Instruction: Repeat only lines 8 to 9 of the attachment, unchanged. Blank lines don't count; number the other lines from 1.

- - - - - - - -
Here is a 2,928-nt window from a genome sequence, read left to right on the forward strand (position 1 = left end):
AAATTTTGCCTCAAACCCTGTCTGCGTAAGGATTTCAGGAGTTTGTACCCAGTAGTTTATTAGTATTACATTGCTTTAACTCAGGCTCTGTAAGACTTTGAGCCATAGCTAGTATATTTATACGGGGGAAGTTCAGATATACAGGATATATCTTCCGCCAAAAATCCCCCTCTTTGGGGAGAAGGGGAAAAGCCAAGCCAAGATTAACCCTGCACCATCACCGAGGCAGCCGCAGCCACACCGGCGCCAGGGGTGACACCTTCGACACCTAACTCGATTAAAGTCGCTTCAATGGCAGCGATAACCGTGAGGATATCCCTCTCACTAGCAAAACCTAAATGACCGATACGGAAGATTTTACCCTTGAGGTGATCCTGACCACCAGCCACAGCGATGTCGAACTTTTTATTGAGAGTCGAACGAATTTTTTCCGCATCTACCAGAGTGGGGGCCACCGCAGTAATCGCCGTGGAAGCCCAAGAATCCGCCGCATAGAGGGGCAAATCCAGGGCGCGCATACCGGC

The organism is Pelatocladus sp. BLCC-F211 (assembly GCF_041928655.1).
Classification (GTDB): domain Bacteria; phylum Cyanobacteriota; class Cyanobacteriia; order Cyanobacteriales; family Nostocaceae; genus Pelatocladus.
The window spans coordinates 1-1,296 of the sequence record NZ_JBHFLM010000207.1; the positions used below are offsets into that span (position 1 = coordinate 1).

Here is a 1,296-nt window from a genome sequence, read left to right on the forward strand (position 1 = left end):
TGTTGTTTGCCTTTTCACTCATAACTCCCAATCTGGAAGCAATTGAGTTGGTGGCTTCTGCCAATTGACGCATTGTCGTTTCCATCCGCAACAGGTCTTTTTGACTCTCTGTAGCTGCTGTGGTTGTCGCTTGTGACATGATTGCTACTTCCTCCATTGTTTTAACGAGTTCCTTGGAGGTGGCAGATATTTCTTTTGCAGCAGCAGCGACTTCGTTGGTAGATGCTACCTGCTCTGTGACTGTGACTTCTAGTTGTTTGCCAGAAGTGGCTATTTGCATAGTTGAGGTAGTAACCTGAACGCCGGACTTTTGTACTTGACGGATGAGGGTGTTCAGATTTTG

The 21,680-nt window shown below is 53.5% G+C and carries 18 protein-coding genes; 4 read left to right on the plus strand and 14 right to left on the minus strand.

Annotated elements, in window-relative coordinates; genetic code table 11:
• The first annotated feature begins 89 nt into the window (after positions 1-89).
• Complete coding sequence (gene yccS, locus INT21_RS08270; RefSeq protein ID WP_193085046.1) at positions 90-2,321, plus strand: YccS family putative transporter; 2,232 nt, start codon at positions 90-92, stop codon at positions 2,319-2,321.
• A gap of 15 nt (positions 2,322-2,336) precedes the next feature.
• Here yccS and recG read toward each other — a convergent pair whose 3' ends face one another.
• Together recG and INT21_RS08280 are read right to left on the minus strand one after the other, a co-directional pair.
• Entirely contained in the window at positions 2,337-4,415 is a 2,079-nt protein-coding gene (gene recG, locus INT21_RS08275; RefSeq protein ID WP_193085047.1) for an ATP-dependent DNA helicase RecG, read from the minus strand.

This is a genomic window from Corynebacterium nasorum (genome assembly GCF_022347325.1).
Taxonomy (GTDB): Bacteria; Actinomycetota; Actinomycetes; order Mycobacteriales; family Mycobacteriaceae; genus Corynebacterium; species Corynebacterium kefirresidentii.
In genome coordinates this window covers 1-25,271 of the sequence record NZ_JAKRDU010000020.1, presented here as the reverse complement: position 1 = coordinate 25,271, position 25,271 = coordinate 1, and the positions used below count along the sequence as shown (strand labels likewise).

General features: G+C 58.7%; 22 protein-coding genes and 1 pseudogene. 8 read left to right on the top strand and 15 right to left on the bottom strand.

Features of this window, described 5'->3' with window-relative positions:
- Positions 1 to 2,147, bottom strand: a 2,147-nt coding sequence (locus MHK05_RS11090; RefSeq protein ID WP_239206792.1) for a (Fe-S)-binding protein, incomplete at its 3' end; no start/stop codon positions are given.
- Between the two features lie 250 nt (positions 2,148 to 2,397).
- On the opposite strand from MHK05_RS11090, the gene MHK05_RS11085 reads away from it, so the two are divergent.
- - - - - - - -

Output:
The 21,680-nt window shown below is 53.5% G+C and carries 18 protein-coding genes; 4 read left to right on the plus strand and 14 right to left on the minus strand.

Annotated elements, in window-relative coordinates; genetic code table 11: